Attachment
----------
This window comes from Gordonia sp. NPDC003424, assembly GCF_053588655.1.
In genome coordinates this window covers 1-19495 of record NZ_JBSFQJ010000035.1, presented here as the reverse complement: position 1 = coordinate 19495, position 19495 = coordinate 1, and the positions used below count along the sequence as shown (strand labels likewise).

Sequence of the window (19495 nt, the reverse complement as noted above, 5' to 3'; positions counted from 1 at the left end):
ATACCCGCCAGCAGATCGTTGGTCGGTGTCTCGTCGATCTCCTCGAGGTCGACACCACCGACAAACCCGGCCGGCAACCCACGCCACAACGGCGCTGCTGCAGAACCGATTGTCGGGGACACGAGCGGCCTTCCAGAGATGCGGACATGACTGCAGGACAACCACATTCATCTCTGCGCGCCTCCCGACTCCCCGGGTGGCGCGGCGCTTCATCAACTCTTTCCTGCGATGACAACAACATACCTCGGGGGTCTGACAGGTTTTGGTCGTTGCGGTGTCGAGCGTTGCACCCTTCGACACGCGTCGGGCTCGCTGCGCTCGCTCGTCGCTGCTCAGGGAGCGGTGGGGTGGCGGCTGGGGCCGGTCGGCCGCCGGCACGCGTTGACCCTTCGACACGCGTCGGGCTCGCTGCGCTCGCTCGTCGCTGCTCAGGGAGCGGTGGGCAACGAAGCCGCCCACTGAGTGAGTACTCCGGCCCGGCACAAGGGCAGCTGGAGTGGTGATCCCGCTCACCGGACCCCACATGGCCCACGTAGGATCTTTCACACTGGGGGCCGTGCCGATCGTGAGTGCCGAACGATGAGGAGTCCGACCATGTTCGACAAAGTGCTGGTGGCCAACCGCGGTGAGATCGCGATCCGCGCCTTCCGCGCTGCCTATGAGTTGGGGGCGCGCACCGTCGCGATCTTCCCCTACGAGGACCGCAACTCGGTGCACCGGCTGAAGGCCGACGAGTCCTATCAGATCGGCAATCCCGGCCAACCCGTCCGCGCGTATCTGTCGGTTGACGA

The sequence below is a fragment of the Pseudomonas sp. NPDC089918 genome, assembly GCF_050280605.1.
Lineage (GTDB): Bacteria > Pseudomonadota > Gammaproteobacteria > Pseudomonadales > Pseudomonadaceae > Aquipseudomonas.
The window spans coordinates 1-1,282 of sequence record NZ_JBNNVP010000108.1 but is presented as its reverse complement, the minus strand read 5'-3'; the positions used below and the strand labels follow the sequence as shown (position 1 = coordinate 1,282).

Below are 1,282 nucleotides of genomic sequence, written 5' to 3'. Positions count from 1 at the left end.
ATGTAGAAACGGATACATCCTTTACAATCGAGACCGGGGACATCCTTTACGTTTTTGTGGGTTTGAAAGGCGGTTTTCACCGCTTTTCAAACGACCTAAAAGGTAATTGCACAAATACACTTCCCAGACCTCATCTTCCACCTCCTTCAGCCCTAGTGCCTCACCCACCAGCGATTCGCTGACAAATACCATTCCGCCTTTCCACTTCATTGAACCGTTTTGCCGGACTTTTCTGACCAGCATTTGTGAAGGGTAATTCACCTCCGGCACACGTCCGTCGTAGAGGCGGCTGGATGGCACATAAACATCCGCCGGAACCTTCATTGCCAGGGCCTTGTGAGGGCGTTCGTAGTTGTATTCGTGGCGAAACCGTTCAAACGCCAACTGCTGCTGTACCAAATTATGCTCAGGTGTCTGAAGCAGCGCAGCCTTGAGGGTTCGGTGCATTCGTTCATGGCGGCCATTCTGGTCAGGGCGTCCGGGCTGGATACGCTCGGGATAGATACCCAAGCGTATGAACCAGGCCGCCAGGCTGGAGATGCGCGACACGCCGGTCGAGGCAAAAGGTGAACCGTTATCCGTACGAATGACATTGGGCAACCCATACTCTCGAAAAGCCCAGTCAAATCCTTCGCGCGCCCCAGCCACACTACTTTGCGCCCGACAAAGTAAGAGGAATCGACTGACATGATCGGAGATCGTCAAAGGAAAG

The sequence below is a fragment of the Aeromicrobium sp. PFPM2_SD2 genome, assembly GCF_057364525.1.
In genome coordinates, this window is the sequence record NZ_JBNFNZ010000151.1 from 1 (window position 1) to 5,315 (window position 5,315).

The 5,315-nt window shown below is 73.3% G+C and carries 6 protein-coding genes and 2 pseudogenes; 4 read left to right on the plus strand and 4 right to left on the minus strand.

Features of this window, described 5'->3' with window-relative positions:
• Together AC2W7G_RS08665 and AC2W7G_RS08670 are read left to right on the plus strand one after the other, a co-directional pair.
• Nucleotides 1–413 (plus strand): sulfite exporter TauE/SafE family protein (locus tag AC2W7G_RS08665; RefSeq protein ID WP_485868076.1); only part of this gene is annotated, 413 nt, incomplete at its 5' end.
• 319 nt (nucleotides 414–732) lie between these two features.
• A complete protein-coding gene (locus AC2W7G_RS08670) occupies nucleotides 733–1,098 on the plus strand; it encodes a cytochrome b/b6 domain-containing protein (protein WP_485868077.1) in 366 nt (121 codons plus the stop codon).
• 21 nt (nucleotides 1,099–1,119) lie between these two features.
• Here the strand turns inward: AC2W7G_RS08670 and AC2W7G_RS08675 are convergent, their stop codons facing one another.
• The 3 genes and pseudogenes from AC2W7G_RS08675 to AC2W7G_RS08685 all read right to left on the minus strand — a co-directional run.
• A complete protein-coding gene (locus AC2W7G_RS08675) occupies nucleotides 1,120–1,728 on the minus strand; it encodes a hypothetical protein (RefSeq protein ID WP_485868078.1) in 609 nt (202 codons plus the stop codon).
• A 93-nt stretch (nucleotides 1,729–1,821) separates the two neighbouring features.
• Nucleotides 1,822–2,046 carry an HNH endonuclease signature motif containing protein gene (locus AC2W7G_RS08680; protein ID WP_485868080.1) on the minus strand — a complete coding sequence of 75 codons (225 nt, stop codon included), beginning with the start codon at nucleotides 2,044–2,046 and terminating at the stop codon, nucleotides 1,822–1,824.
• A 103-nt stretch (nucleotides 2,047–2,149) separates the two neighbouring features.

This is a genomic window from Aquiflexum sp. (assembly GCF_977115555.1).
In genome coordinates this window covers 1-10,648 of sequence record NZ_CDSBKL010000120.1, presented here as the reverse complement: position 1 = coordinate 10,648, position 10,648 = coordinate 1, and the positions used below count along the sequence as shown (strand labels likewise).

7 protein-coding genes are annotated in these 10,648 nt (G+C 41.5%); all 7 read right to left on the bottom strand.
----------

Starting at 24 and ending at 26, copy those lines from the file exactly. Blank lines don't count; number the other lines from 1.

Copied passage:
• A 103-nt stretch (nucleotides 2,047–2,149) separates the two neighbouring features.

This is a genomic window from Aquiflexum sp. (assembly GCF_977115555.1).
In genome coordinates this window covers 1-10,648 of sequence record NZ_CDSBKL010000120.1, presented here as the reverse complement: position 1 = coordinate 10,648, position 10,648 = coordinate 1, and the positions used below count along the sequence as shown (strand labels likewise).